Franklin

Outside the clause : form and function of extra-clausal constituents / edited by Gunther Kaltenböck, Evelien Keizer, Arne Lohmann.

Publication:
Amsterdam, [Netherlands] ; Philadelphia, [Pennsylvania] : John Benjamins Publishing Company, 2016.
Format/Description:
Book
1 online resource (458 p.)
Series:
Studies in language companion series ; Volume 178.
Studies in Language Companion Series, 0165-7763 ; Volume 178
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Subjects:
Linguistics.
Language and languages.
Form/Genre:
Electronic books.
Contents:
Outside the Clause; Editorial page; Title page; LCC data; Table of contents; Extra-clausal constituents; 1. What are extra-clausal constituents?; 2. In what way are ECCs "outside" the clause?; 3. Categories of ECCs; 4. The functions of ECCs; 5. Origin and development of ECCs; 6. EECs in different grammatical models; 7. The present volume; References; Part 1. The multifunctionality of ECCs; Pragmatic markers as constructions. The case of anyway; 1. Introduction; 1.1 Previous work; 1.2 The interactional perspective; 1.3 Corpora; 2. A quantitative analysis of anyway in different varieties
2.1 The frequency of anyway2.2 Position of anyway; 2.3 Anyway and collocations; 3. The function of anyway in the left and the right periphery; 3.1 Anyway in the left periphery; 3.1.1 Anyway signalling resumption and continuation; 3.1.2 Anyway marking transitions in the narrative; 3.1.3 Anyway signalling topic close and topic change; 3.1.4 Anyway in the left periphery -summing up; 4. Anyway as a 'stand-alone' marker; 4.1 'Stand-alone' anyway as a marker of closure; 4.2 'Stand-alone' anyway with the function to abandon the topic unresolved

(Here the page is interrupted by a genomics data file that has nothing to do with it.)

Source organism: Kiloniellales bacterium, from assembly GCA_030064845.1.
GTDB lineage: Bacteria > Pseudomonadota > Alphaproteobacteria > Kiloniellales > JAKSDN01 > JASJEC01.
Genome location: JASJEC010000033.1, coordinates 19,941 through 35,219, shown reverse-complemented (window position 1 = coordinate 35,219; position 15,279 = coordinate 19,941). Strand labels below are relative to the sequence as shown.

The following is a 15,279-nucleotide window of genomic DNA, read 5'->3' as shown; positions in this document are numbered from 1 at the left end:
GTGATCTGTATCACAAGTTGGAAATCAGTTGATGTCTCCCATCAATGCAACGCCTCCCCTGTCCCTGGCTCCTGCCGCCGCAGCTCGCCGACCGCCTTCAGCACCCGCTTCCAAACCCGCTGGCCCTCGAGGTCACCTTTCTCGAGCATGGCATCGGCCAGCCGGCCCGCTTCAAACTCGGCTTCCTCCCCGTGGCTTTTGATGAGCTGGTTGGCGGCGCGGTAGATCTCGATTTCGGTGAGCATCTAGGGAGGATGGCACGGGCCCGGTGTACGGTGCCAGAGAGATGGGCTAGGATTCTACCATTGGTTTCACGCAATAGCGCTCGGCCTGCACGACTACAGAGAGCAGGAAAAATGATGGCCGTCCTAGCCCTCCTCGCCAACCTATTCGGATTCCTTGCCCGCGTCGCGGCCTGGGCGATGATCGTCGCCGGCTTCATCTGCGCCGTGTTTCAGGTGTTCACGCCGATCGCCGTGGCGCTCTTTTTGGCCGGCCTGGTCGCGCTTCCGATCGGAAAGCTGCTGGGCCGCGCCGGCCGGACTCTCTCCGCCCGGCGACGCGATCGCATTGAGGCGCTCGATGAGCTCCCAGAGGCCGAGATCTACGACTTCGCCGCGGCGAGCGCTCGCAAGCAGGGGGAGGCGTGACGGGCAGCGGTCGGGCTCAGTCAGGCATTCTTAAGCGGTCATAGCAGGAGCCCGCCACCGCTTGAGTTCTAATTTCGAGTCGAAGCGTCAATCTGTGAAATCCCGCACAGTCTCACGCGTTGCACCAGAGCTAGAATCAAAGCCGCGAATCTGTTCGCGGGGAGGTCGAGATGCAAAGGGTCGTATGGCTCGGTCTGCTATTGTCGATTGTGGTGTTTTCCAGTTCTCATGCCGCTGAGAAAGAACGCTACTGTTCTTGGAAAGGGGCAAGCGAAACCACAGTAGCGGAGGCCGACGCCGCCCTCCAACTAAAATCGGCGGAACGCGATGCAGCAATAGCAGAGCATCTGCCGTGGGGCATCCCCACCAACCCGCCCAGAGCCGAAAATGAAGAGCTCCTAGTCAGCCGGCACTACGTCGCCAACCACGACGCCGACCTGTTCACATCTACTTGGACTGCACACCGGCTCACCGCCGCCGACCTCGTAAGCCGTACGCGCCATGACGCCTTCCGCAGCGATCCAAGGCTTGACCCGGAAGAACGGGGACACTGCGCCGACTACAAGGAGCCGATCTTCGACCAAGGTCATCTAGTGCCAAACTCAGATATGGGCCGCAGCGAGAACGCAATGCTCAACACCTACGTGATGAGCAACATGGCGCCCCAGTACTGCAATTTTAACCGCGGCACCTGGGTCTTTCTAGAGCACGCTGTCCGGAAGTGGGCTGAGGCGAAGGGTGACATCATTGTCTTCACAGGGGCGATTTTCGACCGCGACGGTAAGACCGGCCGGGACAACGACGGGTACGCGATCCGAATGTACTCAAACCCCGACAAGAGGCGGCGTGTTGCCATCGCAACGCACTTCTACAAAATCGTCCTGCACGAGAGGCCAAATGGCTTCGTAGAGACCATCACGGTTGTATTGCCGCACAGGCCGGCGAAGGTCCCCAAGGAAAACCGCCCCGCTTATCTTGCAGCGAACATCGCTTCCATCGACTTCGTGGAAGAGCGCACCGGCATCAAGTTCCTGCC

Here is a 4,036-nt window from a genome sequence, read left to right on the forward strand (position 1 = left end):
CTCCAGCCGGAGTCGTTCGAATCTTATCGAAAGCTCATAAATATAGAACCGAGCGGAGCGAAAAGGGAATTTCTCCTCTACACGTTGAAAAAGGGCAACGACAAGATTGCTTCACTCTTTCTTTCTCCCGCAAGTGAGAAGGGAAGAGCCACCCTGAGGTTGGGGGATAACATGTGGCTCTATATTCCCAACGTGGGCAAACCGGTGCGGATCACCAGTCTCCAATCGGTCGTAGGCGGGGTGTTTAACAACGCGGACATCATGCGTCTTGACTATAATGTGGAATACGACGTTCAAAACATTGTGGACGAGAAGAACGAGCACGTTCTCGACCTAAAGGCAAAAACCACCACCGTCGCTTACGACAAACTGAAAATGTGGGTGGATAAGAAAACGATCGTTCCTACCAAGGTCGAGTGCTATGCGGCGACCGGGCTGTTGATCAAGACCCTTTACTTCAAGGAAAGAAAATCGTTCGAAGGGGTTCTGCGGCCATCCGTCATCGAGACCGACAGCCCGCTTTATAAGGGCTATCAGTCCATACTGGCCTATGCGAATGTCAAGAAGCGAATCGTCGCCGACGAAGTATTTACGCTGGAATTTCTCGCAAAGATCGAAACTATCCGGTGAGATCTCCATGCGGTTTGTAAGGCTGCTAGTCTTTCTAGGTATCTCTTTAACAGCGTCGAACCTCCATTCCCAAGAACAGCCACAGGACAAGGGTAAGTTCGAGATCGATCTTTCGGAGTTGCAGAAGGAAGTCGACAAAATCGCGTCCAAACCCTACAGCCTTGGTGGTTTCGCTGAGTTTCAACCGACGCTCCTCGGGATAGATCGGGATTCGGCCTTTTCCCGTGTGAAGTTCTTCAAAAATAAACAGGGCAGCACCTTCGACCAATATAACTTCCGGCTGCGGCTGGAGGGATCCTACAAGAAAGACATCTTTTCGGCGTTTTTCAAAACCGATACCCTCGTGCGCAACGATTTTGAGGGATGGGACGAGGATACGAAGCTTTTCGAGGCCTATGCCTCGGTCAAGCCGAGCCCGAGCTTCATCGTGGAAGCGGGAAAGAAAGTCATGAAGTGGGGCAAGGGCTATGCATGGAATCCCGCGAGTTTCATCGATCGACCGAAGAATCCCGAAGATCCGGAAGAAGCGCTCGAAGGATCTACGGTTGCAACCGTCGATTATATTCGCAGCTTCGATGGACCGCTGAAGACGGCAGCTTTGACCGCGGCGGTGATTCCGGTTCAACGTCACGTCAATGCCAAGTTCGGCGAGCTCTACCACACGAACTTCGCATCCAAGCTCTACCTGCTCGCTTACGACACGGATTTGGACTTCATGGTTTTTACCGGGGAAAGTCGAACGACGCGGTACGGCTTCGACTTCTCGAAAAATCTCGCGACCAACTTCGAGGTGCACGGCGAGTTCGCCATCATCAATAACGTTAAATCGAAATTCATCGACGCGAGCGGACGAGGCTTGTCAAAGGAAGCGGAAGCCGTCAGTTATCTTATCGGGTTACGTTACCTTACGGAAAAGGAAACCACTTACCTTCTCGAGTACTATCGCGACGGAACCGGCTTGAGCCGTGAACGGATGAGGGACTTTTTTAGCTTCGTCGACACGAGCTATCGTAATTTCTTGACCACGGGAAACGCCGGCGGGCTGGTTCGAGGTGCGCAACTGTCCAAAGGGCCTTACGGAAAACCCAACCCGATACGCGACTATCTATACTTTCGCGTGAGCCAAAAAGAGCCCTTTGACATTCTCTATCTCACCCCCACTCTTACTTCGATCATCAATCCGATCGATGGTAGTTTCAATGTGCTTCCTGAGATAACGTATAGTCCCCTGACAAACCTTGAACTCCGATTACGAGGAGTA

4.3 'Stand-alone' anyway as a part of a little dialogue to come to an agreement5. The function of anyway in right periphery; 5.1 Right periphery anyway with a strengthening function; 5.2 Anyway with a weakening function (= at least); 5.3 Right periphery anyway marking topic shift; 5.4 Anyway as an 'increment'; 6. Summary and discussion; Appendix; Transcription conventions; References; The (the) fact is (that) construction in English and Dutch; 1. Introduction ; 2. The X-is construction; 2.1 Form and function of the X-is construction; 2.2 Analysis of the X-is construction
3. The fact-is construction in English and Dutch: Formal properties3.1 The presence and form of the determiner; 3.2 The presence of modifiers; 3.3 The form of the focused element; 4. The fact-is construction in English and Dutch: Functional properties; 4.1 Previous accounts; 4.2 The present study; 4.2.1 The functions of the fact-is construction: A classification; 4.2.2 The functions of the fact-is construction: English and Dutch compared; 5. Looking for correlations; 5.1 Form-form correlations; 5.1.1 Determiners and word order; 5.1.2 Determiners and modifiers; 5.2 Form-function correlations
5.2.1 Pragmatic functions and determiners5.2.2 Pragmatic functions and modifiers; 5.2.3 Pragmatic functions and the form of the focused element; 5.3 A possible explanation; I. Pragmatic specialization; II. Pragmatic generalization; 6. The fact-is construction in FDG; 6.1 A brief introduction to FDG; 6.1.1 General architecture of the model; 6.1.2 Levels and layers; 6.1.3 Modifiers and operators; 6.2 An FDG analysis of fact-is constructions; 6.2.1 Analysing fact-is
6.2.1.1 Fact as a fully lexical noun. Let us start by considering example (20), where fact is a fully lexical noun heading the subject NP of a specificational copular construction. The subject NP functions as a presupposed variable (the facts of the previ
Notes:
Description based upon print version of record.
Includes bibliographical references at the end of each chapters and index.
Description based on online resource; title from PDF title page (ebrary, viewed October 3, 2016).
Contributor:
Kaltenböck, Gunther, editor.
Keizer, Evelien, editor.
Lohmann, Arne, editor.